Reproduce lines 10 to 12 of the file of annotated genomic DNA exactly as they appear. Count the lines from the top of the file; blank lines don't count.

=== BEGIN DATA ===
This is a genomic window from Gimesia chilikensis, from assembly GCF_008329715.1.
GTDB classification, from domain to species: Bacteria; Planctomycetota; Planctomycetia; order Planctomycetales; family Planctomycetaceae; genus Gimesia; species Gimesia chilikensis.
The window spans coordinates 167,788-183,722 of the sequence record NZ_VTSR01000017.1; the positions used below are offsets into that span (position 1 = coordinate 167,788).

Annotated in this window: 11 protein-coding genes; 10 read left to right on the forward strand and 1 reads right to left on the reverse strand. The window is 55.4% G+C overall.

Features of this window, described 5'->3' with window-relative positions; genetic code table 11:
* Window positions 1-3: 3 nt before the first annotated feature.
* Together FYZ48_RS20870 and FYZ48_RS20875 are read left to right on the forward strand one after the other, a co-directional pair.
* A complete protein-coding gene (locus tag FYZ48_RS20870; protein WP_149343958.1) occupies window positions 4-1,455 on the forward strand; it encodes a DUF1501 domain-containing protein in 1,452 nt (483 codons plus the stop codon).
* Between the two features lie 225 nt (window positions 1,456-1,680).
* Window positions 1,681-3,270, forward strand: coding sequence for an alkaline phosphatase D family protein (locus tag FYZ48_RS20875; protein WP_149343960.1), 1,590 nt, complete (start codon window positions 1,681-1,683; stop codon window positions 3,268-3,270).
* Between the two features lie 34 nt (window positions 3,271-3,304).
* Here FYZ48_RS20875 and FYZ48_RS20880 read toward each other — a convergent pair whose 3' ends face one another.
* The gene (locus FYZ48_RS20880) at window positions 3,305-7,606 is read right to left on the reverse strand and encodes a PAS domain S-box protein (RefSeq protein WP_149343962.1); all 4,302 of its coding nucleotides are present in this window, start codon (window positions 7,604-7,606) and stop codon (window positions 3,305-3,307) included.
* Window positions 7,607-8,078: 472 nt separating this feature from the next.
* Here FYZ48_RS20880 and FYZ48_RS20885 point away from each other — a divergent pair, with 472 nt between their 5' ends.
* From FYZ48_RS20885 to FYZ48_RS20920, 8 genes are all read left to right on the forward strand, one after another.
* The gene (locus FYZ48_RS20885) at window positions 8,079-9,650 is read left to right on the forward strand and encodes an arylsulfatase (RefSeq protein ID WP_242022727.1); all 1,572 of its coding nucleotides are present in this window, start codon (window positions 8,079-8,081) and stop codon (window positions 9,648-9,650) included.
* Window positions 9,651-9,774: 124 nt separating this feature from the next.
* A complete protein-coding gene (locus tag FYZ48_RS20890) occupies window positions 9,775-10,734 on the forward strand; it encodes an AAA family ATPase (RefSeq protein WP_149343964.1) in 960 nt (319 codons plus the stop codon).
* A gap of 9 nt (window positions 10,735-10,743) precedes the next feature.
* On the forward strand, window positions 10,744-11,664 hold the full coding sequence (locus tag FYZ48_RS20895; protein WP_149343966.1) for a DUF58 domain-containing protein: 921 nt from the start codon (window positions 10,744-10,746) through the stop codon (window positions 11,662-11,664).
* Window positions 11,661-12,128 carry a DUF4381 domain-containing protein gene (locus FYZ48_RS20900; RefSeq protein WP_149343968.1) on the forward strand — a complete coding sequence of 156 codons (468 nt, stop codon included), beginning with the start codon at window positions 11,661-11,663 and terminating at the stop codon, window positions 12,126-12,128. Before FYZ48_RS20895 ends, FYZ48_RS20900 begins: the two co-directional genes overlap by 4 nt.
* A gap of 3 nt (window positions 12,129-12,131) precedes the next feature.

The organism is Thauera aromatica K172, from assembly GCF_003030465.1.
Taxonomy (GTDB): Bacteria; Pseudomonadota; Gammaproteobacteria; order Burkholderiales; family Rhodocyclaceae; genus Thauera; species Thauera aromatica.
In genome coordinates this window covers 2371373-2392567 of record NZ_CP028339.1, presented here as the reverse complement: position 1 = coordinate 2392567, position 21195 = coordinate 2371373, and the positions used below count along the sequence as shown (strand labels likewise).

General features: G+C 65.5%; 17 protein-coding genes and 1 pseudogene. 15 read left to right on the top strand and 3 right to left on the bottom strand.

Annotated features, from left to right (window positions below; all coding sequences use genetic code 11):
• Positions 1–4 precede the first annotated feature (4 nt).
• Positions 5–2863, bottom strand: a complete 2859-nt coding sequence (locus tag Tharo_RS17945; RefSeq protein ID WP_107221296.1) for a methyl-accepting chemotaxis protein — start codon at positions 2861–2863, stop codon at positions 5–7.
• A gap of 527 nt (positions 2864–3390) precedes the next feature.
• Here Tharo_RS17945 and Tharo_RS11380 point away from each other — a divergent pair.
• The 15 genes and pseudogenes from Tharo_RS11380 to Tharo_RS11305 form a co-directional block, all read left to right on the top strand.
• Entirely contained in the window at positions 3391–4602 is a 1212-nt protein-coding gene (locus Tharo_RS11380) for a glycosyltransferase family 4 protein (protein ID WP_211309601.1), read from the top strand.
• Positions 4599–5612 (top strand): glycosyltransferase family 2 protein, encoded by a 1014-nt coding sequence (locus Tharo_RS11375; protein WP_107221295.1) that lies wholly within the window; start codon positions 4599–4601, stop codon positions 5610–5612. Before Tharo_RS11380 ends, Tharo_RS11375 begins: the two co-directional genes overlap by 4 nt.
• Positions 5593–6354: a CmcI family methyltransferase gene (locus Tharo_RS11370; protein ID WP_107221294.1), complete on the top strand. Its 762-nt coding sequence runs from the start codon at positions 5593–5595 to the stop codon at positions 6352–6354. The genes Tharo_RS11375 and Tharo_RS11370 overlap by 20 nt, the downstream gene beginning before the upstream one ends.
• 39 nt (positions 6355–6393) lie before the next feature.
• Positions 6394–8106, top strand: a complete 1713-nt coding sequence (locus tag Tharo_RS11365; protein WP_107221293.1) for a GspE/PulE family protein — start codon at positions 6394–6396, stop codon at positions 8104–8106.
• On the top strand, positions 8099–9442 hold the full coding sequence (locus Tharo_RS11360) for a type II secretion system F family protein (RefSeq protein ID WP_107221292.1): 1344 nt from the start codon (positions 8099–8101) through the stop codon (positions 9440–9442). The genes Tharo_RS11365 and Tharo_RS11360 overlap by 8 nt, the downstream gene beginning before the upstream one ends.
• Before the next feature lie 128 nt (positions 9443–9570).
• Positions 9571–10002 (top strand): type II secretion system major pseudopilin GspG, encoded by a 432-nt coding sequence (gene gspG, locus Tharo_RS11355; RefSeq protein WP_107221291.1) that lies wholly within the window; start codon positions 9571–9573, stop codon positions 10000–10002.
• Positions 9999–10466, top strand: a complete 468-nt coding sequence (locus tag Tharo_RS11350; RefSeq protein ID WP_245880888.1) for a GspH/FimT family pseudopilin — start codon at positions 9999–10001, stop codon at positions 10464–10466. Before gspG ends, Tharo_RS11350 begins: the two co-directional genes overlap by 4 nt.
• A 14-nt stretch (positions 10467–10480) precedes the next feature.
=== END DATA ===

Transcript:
* Window positions 1,681-3,270, forward strand: coding sequence for an alkaline phosphatase D family protein (locus tag FYZ48_RS20875; protein WP_149343960.1), 1,590 nt, complete (start codon window positions 1,681-1,683; stop codon window positions 3,268-3,270).
* Between the two features lie 34 nt (window positions 3,271-3,304).
* Here FYZ48_RS20875 and FYZ48_RS20880 read toward each other — a convergent pair whose 3' ends face one another.